My Publisher’s desktop software was pretty straightforward and didn’t slow down my laptop too much. It did crash a couple of times, but that was after hours of use and I’d also had several programs running at the time. The software saves automatically every 15 minutes or so, so even if you’re not saving manually, you won’t lose too much, thankfully! For the most part, I just used the page templates provided, with some tweaks. There’s also the option of making your own templates, which I wasn’t too comfortable doing, and the templates provided were pretty good anyway. After all that time spent on these two though, I’ll probably be more creative in future books.
The problem is that the prints are so dark compared to the original files. I’m not sure if it’s because I chose the matte finish, but I’ve never noticed this kind of disparity in brightness with traditional matte photo prints. The very right edge of this picture is much darker because of a shadow, but the rest of it is pretty true to life.
And the original:
The differences are not quite as noticeable in all photos, but there were a few like this one where the it was quite obvious. I should note that it print looks slightly grainy from the texture of the page, but that is not a problem in person. The colors are not quite as disparate in person either, but there is still a noticeable difference that I can only assume is because colors vary across monitors.
I was able to end the first book exactly at the halfway point of my trip. When I finished loading my pictures in the second book, I had sixteen pages (front and back) before I hit the cap, which was the perfect amount for me to transcribe the various journals I kept at the time into a slightly edited Travelogue. These two books contain a lot of memories.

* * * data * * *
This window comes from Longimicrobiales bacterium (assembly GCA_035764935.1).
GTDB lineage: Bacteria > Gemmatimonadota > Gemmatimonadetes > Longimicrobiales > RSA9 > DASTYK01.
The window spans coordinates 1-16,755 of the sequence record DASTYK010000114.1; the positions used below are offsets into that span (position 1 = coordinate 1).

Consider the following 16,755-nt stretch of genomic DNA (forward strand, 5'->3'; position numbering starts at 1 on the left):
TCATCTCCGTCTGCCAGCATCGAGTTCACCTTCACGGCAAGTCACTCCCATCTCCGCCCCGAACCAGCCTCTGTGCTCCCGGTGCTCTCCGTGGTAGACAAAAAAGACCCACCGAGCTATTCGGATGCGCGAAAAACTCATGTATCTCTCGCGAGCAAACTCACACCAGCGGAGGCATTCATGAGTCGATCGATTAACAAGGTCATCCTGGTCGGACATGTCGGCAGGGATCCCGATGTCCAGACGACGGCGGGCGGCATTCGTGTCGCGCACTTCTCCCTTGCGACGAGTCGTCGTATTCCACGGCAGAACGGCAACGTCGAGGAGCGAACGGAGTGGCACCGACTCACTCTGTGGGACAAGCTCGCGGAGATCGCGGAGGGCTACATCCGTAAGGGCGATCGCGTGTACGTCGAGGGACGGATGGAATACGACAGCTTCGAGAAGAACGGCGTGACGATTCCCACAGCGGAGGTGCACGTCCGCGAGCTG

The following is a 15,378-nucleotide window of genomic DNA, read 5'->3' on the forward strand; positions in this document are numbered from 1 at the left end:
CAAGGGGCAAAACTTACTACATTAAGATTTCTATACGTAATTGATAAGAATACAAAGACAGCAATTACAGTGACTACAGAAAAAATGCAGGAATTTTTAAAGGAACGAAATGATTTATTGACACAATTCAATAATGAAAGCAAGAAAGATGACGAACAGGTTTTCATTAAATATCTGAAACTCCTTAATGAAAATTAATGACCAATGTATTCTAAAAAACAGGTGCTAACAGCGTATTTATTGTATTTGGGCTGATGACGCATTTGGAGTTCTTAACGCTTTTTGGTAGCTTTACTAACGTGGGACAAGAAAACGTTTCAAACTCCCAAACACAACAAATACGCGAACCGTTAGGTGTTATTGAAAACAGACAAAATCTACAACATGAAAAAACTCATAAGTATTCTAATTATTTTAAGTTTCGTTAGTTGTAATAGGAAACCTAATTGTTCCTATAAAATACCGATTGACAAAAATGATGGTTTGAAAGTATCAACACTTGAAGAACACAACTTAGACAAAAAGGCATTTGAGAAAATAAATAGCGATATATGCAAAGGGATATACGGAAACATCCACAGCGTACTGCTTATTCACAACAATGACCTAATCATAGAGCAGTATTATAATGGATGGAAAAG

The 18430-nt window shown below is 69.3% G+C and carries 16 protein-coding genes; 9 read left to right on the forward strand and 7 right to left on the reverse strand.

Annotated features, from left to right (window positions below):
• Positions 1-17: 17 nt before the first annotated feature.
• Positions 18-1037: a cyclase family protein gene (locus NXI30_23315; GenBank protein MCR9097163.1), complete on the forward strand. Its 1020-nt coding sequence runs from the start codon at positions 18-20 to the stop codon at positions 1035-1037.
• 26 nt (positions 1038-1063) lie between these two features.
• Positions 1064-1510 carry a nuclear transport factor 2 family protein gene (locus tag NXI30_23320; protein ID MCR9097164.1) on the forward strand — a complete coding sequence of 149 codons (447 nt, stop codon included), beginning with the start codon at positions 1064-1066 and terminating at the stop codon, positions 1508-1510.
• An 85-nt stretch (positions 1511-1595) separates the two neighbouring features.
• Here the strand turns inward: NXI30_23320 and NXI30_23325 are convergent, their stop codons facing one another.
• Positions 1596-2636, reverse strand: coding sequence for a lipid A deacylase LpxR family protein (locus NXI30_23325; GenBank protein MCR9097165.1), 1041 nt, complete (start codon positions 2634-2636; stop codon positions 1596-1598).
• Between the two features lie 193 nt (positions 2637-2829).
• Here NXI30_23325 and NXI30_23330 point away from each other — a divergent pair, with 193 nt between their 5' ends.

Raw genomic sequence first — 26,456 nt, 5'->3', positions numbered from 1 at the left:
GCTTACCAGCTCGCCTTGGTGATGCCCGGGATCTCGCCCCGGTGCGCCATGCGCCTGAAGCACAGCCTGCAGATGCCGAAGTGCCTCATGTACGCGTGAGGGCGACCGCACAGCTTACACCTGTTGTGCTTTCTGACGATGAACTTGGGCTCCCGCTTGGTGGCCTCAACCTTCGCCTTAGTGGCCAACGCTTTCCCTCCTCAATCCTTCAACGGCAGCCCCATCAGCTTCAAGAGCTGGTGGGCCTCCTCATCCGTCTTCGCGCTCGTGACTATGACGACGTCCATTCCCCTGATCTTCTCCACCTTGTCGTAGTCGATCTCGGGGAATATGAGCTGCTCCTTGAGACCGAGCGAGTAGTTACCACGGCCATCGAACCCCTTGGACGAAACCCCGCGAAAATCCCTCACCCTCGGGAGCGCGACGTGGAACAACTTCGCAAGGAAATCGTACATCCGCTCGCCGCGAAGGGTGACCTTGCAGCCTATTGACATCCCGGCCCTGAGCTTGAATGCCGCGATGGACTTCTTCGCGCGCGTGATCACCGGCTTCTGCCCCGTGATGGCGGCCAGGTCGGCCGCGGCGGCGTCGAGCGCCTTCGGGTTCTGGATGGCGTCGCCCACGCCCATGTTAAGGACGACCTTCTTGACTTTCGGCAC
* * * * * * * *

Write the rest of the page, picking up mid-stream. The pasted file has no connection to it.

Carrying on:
There are lots of different options before you send the book to print. Since I prefer matte finishes with traditional prints, I chose the matte finish. Their Classic and Deluxe books have the option of book jackets instead of printing the photos directly on the covers, which I thought would make it extra fancy. I decided against the jacket since those are the most apt to get ripped or lost. The option I was most indecisive about was whether to have binding with pages that curl, or pay a little more for lay-flat pages. In the end, I decided on the standard pages, since to me lay-flat makes more sense if there are two-page spreads.
My Publisher frequently runs coupons, but there weren’t any great deals featured when I ordered my books. However, I was still able to find a code for up to 70% off by Googling “My Publisher 70 off,” so you don’t always have to wait around too long. Originally, each book was $113.21, and the code knocked it down to $50.13, including tax and shipping. If I’d gone the traditional route and ordered 4×6 prints of all 700 photos, at 19¢/print (I usually get my prints from Mpix with a coupon, or from Costco), I would’ve spent about $133, plus whatever several albums would’ve cost. Two slim, good quality volumes for $100.26 is just about right for me.
It takes quite a long time to get the book, and most of that time is watching it go in transit. The production is actually quite fast. But shipping is so slow and so expensive, with the cheapest option at $10.99 for FedEx standard. And right now there’s no option for combining orders, so all orders are placed and shipped individually, which is expensive and seems pretty wasteful.
If something awful happens to one or both of these books and I need to reorder, the books are saved on the desktop software so I can order through that. But My Publisher also saves them on their servers. So as long as the company’s up and running, your books will be there for you in your time of need.
As I said, overall I’m happy with these books, and I can’t wait to force them on my family and friends while boring them with my stories. I can’t say goodbye to prints forever (some images deserve the special treatment, and regular photobooks lack the richness and quality of traditional prints), but at the end of the day, not every photo is a masterpiece, and most of the time all we need is a pretty little book that holds our memories.
Oh yeah, I totally had “Picture Book” stuck in my head the entire time I wrote this post!